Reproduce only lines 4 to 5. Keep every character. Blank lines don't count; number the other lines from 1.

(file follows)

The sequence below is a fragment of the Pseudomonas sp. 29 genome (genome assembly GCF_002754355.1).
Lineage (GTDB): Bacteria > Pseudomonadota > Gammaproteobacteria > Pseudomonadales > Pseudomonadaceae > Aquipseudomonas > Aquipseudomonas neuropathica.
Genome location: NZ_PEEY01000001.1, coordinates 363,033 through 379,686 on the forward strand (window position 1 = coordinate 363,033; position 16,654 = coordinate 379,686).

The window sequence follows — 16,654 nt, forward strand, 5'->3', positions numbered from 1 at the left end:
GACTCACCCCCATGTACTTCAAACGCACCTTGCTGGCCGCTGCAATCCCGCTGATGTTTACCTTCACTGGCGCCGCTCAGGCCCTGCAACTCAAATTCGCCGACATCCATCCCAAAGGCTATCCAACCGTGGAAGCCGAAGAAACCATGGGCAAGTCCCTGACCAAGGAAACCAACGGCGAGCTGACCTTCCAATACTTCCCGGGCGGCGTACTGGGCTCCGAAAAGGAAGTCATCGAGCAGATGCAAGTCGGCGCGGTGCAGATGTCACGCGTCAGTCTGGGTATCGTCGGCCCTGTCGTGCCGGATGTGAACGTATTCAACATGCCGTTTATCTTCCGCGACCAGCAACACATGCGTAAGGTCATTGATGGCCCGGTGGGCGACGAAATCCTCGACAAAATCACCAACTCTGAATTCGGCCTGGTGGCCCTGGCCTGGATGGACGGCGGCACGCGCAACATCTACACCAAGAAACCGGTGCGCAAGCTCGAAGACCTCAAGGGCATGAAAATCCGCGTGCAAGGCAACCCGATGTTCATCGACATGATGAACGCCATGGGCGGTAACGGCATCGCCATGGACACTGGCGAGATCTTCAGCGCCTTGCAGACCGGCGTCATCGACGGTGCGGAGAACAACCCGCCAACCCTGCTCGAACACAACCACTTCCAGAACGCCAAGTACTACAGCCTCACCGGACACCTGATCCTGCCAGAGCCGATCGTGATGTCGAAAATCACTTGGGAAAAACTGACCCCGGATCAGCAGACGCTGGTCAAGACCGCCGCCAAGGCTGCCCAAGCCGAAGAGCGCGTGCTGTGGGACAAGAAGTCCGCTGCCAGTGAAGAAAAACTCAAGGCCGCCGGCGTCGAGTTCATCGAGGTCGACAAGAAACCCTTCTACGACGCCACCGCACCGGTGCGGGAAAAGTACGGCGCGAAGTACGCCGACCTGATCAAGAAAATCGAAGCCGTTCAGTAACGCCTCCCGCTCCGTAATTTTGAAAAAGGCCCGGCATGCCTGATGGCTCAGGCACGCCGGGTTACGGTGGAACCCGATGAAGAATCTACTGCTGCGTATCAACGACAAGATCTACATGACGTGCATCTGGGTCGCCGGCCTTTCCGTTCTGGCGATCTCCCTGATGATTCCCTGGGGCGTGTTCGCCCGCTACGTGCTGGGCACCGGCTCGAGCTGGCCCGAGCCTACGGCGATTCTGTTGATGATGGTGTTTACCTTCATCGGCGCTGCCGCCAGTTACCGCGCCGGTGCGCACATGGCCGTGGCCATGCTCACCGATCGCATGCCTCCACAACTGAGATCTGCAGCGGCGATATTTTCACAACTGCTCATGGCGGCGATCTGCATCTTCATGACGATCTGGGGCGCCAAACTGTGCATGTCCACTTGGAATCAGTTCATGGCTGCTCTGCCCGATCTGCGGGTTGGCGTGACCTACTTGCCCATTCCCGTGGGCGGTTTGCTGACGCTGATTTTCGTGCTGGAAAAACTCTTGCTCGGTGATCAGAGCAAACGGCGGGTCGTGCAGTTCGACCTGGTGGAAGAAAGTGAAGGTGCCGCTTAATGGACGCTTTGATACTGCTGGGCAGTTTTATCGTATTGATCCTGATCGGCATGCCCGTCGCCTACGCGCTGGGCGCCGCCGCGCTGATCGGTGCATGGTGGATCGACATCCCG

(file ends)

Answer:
The window sequence follows — 16,654 nt, forward strand, 5'->3', positions numbered from 1 at the left end:
GACTCACCCCCATGTACTTCAAACGCACCTTGCTGGCCGCTGCAATCCCGCTGATGTTTACCTTCACTGGCGCCGCTCAGGCCCTGCAACTCAAATTCGCCGACATCCATCCCAAAGGCTATCCAACCGTGGAAGCCGAAGAAACCATGGGCAAGTCCCTGACCAAGGAAACCAACGGCGAGCTGACCTTCCAATACTTCCCGGGCGGCGTACTGGGCTCCGAAAAGGAAGTCATCGAGCAGATGCAAGTCGGCGCGGTGCAGATGTCACGCGTCAGTCTGGGTATCGTCGGCCCTGTCGTGCCGGATGTGAACGTATTCAACATGCCGTTTATCTTCCGCGACCAGCAACACATGCGTAAGGTCATTGATGGCCCGGTGGGCGACGAAATCCTCGACAAAATCACCAACTCTGAATTCGGCCTGGTGGCCCTGGCCTGGATGGACGGCGGCACGCGCAACATCTACACCAAGAAACCGGTGCGCAAGCTCGAAGACCTCAAGGGCATGAAAATCCGCGTGCAAGGCAACCCGATGTTCATCGACATGATGAACGCCATGGGCGGTAACGGCATCGCCATGGACACTGGCGAGATCTTCAGCGCCTTGCAGACCGGCGTCATCGACGGTGCGGAGAACAACCCGCCAACCCTGCTCGAACACAACCACTTCCAGAACGCCAAGTACTACAGCCTCACCGGACACCTGATCCTGCCAGAGCCGATCGTGATGTCGAAAATCACTTGGGAAAAACTGACCCCGGATCAGCAGACGCTGGTCAAGACCGCCGCCAAGGCTGCCCAAGCCGAAGAGCGCGTGCTGTGGGACAAGAAGTCCGCTGCCAGTGAAGAAAAACTCAAGGCCGCCGGCGTCGAGTTCATCGAGGTCGACAAGAAACCCTTCTACGACGCCACCGCACCGGTGCGGGAAAAGTACGGCGCGAAGTACGCCGACCTGATCAAGAAAATCGAAGCCGTTCAGTAACGCCTCCCGCTCCGTAATTTTGAAAAAGGCCCGGCATGCCTGATGGCTCAGGCACGCCGGGTTACGGTGGAACCCGATGAAGAATCTACTGCTGCGTATCAACGACAAGATCTACATGACGTGCATCTGGGTCGCCGGCCTTTCCGTTCTGGCGATCTCCCTGATGATTCCCTGGGGCGTGTTCGCCCGCTACGTGCTGGGCACCGGCTCGAGCTGGCCCGAGCCTACGGCGATTCTGTTGATGATGGTGTTTACCTTCATCGGCGCTGCCGCCAGTTACCGCGCCGGTGCGCACATGGCCGTGGCCATGCTCACCGATCGCATGCCTCCACAACTGAGATCTGCAGCGGCGATATTTTCACAACTGCTCATGGCGGCGATCTGCATCTTCATGACGATCTGGGGCGCCAAACTGTGCATGTCCACTTGGAATCAGTTCATGGCTGCTCTGCCCGATCTGCGGGTTGGCGTGACCTACTTGCCCATTCCCGTGGGCGGTTTGCTGACGCTGATTTTCGTGCTGGAAAAACTCTTGCTCGGTGATCAGAGCAAACGGCGGGTCGTGCAGTTCGACCTGGTGGAAGAAAGTGAAGGTGCCGCTTAATGGACGCTTTGATACTGCTGGGCAGTTTTATCGTATTGATCCTGATCGGCATGCCCGTCGCCTACGCGCTGGGCGCCGCCGCGCTGATCGGTGCATGGTGGATCGACATCCCG